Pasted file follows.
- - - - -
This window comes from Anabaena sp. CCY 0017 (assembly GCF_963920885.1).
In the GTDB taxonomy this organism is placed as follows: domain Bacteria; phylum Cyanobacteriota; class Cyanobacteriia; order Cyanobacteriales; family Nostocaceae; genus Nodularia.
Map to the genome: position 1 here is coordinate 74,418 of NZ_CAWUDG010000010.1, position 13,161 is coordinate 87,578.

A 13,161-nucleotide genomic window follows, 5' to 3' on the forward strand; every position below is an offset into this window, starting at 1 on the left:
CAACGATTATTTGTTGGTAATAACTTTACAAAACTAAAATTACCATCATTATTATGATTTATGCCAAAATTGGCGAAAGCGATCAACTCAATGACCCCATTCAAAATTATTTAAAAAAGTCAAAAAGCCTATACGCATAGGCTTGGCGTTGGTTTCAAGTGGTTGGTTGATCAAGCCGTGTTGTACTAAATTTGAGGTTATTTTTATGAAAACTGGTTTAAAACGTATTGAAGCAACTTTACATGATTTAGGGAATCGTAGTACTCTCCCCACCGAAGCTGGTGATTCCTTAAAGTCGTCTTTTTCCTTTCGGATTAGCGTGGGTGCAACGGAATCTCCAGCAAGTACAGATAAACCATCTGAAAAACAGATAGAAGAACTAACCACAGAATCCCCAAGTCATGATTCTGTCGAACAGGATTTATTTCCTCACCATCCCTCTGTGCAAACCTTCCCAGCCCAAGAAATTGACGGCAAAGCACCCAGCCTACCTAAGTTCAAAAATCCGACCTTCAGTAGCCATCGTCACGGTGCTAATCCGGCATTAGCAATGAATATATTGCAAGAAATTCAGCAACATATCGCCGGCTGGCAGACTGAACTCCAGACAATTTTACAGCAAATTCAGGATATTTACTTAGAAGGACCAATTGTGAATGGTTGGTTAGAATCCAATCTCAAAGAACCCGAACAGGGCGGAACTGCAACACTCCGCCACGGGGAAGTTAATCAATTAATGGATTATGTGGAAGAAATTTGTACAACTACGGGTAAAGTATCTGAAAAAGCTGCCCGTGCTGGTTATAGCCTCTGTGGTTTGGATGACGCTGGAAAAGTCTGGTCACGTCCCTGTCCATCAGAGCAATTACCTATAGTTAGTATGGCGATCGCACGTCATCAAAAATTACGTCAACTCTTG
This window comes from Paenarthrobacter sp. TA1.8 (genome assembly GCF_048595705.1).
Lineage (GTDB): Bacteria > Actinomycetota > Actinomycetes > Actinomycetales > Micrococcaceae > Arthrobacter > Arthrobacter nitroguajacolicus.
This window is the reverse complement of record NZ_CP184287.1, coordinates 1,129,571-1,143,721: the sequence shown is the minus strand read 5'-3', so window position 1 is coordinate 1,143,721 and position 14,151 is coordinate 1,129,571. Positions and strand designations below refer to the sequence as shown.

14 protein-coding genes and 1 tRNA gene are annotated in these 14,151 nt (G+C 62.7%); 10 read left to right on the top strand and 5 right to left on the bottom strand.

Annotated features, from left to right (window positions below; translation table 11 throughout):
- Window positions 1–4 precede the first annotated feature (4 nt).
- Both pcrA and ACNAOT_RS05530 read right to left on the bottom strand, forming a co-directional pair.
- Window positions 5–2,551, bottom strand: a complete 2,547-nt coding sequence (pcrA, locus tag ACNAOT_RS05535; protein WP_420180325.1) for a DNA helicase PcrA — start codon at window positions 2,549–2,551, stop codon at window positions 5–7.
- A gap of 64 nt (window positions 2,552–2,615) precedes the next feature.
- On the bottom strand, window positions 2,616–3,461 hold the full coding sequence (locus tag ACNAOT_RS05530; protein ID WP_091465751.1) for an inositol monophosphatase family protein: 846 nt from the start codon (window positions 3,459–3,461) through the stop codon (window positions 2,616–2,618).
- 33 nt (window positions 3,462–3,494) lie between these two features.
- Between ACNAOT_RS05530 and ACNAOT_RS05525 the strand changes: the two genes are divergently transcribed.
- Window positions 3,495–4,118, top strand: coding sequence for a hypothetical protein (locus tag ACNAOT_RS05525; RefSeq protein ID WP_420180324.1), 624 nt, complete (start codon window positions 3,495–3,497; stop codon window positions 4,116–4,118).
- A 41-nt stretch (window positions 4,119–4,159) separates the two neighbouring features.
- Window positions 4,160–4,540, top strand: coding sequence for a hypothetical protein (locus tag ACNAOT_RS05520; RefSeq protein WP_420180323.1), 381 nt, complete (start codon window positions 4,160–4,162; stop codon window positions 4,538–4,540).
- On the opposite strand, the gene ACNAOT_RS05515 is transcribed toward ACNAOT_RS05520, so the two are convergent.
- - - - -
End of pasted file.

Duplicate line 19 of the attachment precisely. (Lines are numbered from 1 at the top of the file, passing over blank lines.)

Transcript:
- A 41-nt stretch (window positions 4,119–4,159) separates the two neighbouring features.